Friday, December 3, 2004
A recent artice in the Guardian discusses a British pscyhiatrist study that allegedly demonstrates the mental and social benefits for children from a belief in Santa Claus (or Father Christmas as the British call him).
According to Dr. Lynda Breen, "the ritual of exchanging presents associated with Father Christmas also helps develop a child's sense of charitable giving as well as their consideration of others less fortunate than themselves." While she also recognizes that some parents believe that the Santa myth promotes deception and materialism, she argues that the Santa myth overall serves to nurture social and cognitive development through an emphass on sharing. She further asserts that the act of faith in believing in Santa helps children also learn faith in God.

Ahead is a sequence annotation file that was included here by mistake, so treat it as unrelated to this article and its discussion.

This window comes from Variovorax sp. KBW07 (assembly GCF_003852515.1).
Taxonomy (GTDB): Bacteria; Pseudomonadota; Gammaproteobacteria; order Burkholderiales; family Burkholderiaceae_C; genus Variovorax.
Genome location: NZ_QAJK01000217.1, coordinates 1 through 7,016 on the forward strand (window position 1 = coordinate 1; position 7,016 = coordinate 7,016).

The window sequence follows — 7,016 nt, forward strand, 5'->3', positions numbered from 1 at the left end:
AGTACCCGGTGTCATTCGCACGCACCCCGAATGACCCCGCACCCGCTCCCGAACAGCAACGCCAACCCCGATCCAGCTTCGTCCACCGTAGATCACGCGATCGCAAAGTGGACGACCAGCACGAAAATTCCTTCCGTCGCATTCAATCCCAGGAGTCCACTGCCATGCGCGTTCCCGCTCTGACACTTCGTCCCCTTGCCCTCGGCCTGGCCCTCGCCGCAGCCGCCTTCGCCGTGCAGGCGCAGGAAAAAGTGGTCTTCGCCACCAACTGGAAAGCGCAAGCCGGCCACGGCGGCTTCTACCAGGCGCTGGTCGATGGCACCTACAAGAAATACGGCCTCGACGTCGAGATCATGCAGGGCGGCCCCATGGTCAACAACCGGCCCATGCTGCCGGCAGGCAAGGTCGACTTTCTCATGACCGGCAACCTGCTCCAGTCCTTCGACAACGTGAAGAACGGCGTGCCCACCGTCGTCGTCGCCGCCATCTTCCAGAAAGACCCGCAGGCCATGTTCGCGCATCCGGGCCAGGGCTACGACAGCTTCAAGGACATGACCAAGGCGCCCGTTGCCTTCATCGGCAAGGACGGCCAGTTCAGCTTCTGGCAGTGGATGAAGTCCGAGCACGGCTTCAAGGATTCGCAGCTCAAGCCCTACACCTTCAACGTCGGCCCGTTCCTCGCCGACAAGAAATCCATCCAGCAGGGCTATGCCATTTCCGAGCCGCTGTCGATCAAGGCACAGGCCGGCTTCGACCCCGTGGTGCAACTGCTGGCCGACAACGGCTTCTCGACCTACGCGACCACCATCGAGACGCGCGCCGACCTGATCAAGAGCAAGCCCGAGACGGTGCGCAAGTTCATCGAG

Her full article may be found in the Psychiatric Bulletin. You should also be aware that not all psychiatrists share a belief in the doctor's findings. In terms of my own thoughts, I am not sure that you need to have psychology studies justifying the Santa Claus myth. It always struck me as a rather harmless, fun tradition, which although it involved deception, didn't cause any long-term harm. And, it was precisely because it didn't seem to have any long-lasting effects, that I have always assumed it was ok. Now, I suppose I will have to re-think some holiday traditions.